How often do we hear this comment when we tell others where we are going?
A retreat can be many things – illuminating, boring, restful, confronting – and all of these rolled into the one day – but it can seldom be described as relaxing. Time spent alone permits the inner turmoil to swim into view; dropping into the silence, with no escape from the issues that have stubbornly hidden themselves beneath the activity of everyday life.
It is challenging, painful and exhilarating. The way forward seems so much clearer, and yet there is the lurking fear that once life has returned to its normal round, all that appeared to be self-evident may be swept away by the routines of the everyday.
For everyone who undergoes this process of quiet reflection, of withdrawing from the world to contemplate, to listen and to wait, the experience will be different. It would serve no purpose to tell you of the toils of my sojourn and what they revealed in my own life; but what I would like to share is a simple exercise which arose spontaneously one sunny afternoon
This time, as I pace the outermost reaches of the path, I notice that some of the stones have fallen completely outside the boundaries.
I pick up one of the escapees and walk on. Some minutes later, I find another, directly in the centre of the path. Not wishing it to be trodden into the soil, I pick it up. Finally, I approach the centre of the labyrinth. One of the stones I had placed there on my previous walking meditation has fallen to the ground. I pick it up.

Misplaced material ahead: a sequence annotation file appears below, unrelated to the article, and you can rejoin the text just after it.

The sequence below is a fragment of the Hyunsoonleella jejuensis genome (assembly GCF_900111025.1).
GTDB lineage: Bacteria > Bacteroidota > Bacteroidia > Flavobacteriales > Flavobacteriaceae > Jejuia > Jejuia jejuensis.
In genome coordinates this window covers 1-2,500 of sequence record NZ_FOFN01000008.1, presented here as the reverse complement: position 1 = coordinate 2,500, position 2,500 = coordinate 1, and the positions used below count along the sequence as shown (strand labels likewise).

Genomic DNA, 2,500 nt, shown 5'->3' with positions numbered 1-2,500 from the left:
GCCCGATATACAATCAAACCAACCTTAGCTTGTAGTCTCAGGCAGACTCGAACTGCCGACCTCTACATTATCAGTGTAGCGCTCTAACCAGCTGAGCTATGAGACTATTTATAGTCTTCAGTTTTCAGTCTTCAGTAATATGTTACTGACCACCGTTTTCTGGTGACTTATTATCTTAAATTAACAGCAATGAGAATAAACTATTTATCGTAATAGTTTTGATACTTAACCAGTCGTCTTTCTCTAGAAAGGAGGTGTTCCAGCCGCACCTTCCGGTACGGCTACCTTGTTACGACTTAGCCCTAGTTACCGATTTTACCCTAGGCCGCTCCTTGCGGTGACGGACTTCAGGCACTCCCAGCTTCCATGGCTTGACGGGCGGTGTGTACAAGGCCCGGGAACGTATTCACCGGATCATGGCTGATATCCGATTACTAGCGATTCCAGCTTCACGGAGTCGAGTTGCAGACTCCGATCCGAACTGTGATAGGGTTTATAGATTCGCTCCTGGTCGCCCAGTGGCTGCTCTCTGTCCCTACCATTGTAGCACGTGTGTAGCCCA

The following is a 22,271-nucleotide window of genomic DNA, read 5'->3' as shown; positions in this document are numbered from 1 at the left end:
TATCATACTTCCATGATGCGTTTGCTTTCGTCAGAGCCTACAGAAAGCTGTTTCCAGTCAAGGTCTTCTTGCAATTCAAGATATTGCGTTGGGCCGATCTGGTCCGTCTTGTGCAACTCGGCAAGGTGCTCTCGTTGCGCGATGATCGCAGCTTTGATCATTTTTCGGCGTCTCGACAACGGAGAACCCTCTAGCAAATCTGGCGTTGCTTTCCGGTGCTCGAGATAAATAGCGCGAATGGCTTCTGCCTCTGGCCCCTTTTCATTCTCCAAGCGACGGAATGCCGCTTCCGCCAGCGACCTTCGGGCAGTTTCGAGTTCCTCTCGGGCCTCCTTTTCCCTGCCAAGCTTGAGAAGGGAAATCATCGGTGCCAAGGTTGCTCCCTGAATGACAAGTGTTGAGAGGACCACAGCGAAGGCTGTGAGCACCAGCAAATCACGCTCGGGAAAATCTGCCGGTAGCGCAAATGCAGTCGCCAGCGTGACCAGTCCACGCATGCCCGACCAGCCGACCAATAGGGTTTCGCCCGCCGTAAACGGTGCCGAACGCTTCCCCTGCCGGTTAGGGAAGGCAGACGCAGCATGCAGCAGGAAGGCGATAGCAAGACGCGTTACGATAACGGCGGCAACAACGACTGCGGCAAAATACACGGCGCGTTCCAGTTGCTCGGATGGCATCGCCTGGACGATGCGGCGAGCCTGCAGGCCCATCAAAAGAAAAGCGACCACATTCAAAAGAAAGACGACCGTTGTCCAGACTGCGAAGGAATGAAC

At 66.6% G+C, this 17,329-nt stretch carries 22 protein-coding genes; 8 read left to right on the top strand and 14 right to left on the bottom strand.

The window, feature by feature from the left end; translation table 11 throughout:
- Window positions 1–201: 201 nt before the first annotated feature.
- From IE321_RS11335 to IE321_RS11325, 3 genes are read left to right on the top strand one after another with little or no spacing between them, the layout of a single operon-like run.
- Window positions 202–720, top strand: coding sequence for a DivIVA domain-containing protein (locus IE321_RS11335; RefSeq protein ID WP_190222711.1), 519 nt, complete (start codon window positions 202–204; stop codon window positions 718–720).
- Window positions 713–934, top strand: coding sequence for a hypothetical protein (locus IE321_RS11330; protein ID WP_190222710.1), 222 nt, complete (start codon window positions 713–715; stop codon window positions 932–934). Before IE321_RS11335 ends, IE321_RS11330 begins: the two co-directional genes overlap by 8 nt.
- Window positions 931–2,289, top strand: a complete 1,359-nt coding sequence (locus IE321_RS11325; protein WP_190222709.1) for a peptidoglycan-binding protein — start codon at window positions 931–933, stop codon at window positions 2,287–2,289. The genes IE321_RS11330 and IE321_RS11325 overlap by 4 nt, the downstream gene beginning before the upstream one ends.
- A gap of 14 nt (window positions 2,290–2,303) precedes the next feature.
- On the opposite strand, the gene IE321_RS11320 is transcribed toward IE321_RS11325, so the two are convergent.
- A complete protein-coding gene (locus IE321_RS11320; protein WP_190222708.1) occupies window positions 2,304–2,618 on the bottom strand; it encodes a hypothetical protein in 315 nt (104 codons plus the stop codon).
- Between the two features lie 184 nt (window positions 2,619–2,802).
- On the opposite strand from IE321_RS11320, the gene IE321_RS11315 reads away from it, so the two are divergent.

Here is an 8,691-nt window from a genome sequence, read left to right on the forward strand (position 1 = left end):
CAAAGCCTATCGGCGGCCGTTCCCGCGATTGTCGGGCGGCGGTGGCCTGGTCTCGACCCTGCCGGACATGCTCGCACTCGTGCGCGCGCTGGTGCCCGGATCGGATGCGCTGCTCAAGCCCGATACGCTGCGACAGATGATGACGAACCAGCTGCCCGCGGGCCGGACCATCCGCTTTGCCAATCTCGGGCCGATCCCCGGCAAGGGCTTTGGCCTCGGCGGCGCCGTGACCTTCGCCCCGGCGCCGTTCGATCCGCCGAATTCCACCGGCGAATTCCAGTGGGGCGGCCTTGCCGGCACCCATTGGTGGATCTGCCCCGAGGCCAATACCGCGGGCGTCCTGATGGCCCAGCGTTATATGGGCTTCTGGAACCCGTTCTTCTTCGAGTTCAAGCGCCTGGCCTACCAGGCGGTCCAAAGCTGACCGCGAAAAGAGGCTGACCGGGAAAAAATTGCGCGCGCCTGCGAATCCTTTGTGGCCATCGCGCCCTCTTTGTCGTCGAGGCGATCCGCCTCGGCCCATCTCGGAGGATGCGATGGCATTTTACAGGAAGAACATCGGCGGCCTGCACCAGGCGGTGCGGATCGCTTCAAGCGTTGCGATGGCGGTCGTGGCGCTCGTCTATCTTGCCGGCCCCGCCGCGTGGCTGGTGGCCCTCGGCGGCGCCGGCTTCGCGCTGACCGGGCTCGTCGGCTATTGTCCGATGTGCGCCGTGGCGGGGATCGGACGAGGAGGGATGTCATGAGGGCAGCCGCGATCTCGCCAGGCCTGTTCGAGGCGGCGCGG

Holding the three stones, I make my way slowly back to the entrance, ruminating, as I retrace my steps, on the significance of what I have found.
Each stone, although the shapes are irregular, is essentially identical to the others in substance and texture. Each is bound in relation to the whole, to the labyrinth, the only variable being its location.
It seems to me that they are metaphors for our inner humanity – our spiritual sense. Some are drawn to the centre, some languish on the path, awaiting a force that will impel them forward, others put themselves outside the journey that draws us to the heart of Being. But we are all somewhere in relation to one another and the journey – and we are all a part of the Whole.
I feel tempted to take them with me, as a reminder of what the labyrinth has taught me, to keep them in my room until I leave the monastery – but I throw them back. I realise that we cannot cling to moments like these. They manifest unasked, much as a spring wells up from a subterranean river through a fissure in the rock . We cannot hold onto the droplets that gather rainbows in the sunshine – we need only watch them play.